The effects of a 'two-speed Britain' in internet access
A detailed academic study into internet access reveals the gap between urban and rural broadband speeds, which it says risks damaging business, adds to farming costs, and could be driving young people away from the areas in which they grew up.
The study, 'Two-Speed Britain: Rural Internet Use', is part of the Oxford Internet Surveys and was carried out by the Oxford Internet Institute with the dot.rural RCUK Digital Economy Research Hub at the University of Aberdeen. It shows more than one million people in Britain are excluded or face challenges in engaging in normal online activities because they live in remote rural areas not linked up with high-speed broadband. By looking separately at ‘deep rural’ (remote), ‘shallow rural’ (less remote) and urban internet users, researchers say they are able to highlight the true nature of this divide. They found that in urban areas just five per cent of those sampled had an average broadband speed below 6.3 Mbits/sec. However, in deep rural areas, over half (53 %) of people were unable to achieve this modest speed at which an album of 10 songs would typically take about one minute to download, 200 photographs a little over four minutes, and a movie about 18 minutes.
Principal investigator of the Oxford Internet Surveys, Dr Grant Blank, from the University of Oxford, said: 'This is the first time we have captured data to clearly show the depth of the divide between those living in remote rural parts of Britain and the rest of the country. The digital gap is not just due to age, income or education. We show that slower broadband speeds are barring many rural communities from engaging in the social or commercial online opportunities enjoyed by those in towns and cities.'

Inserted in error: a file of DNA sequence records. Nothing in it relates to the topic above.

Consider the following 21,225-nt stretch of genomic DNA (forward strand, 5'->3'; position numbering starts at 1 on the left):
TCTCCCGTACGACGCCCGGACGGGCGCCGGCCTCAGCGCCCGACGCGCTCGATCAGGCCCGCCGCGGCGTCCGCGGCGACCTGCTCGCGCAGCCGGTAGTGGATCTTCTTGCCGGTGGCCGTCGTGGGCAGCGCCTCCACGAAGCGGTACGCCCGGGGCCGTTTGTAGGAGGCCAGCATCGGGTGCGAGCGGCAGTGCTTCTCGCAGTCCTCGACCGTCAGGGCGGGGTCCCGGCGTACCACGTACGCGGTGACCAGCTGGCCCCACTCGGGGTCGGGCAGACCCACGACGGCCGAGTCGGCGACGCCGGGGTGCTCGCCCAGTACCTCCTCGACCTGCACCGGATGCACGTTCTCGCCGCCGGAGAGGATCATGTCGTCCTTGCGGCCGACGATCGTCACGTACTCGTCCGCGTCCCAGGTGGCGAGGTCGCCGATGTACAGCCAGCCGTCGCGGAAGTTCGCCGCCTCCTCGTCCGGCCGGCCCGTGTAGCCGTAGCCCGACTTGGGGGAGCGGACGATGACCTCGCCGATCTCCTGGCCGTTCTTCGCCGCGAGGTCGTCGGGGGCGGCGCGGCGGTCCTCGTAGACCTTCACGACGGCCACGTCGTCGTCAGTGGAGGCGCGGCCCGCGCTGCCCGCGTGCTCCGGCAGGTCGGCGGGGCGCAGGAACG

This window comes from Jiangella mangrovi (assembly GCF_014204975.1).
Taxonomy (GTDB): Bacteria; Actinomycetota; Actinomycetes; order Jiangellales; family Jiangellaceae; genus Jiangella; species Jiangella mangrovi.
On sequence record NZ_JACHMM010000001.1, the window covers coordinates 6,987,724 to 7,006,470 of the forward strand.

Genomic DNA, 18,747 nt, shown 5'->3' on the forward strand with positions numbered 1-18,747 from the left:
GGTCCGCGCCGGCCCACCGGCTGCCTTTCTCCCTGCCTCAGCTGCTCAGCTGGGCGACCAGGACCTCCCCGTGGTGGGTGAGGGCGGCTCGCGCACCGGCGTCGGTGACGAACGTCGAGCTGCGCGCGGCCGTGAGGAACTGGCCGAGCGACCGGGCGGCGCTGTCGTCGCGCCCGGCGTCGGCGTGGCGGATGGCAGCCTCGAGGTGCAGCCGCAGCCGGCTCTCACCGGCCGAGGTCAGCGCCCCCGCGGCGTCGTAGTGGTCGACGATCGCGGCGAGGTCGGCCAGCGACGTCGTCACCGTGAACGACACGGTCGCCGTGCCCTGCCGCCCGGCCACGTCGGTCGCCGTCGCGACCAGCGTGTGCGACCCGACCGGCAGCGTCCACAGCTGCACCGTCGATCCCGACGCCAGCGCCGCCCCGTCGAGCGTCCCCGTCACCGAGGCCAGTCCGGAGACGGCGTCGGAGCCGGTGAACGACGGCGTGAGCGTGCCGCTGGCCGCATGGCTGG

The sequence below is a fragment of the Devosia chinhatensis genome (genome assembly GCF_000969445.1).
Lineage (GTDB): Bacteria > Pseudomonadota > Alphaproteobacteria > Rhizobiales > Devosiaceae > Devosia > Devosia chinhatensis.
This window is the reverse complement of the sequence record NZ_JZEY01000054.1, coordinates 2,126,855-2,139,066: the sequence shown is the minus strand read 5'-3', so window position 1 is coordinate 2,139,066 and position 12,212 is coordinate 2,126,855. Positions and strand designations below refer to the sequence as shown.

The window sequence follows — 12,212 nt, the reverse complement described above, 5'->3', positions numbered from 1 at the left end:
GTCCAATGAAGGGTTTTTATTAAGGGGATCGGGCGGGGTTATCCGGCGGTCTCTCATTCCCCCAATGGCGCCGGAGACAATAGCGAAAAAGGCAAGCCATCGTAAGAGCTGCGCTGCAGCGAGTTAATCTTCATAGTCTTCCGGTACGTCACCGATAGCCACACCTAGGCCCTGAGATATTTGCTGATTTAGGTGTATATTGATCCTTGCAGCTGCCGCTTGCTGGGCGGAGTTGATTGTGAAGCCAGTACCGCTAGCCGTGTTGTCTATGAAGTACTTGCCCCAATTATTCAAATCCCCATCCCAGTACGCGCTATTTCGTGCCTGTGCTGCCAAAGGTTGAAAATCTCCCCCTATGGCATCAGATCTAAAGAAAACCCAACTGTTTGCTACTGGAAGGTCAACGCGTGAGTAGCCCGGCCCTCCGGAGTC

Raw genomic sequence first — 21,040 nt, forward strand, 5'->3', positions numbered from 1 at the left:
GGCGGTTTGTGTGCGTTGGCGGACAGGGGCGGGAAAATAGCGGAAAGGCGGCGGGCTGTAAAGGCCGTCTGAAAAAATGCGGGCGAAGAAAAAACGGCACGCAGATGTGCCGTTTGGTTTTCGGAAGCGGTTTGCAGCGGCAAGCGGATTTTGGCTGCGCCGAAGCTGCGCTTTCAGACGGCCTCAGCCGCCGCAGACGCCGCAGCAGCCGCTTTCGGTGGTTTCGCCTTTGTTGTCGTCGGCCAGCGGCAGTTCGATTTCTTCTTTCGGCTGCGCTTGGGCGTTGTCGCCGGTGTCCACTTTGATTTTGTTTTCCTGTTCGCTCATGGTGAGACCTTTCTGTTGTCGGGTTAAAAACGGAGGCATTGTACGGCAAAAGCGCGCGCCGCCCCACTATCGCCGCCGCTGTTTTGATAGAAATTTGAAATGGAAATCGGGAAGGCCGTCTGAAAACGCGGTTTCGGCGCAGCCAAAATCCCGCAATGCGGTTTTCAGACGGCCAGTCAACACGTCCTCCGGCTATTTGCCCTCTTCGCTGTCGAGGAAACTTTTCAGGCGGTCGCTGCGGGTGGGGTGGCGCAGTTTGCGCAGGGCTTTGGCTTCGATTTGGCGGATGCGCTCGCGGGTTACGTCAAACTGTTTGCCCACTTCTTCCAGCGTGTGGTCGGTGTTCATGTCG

Professor John Farrington, of the University of Aberdeen and lead author of the report, said: ''This broadband speed gap between urban and especially deep rural areas is widening: it will begin to narrow as superfast reaches more rural areas but better-connected, mostly urban, areas will also increase speeds at a high rate. This means faster areas will probably continue to get faster and faster, with slow speed areas left lagging behind.'
The report shows the gap is most pronounced in upland areas of Scotland, Wales and England, but also in many areas in lowland rural Britain. It affects 1.3 million people in deep rural Britain, and 9.2 million people in less remote areas with poor internet connection (or ‘shallow’ rural areas).
Professor Farrington added: 'Rural businesses are penalised because they are unable to take advantage of the commercial efficiencies afforded by the internet, as in the creative industries; or have to resort to the use of paper systems which are more costly, as in the farming sector where there is a push to move administration, such as sheep registrations, online. These issues can potentially create a new tipping point for poorly connected rural areas. Effects could include losing businesses; adding to farming costs; making out-migration more likely for young people and in-migration less likely for retirees or the economically active.'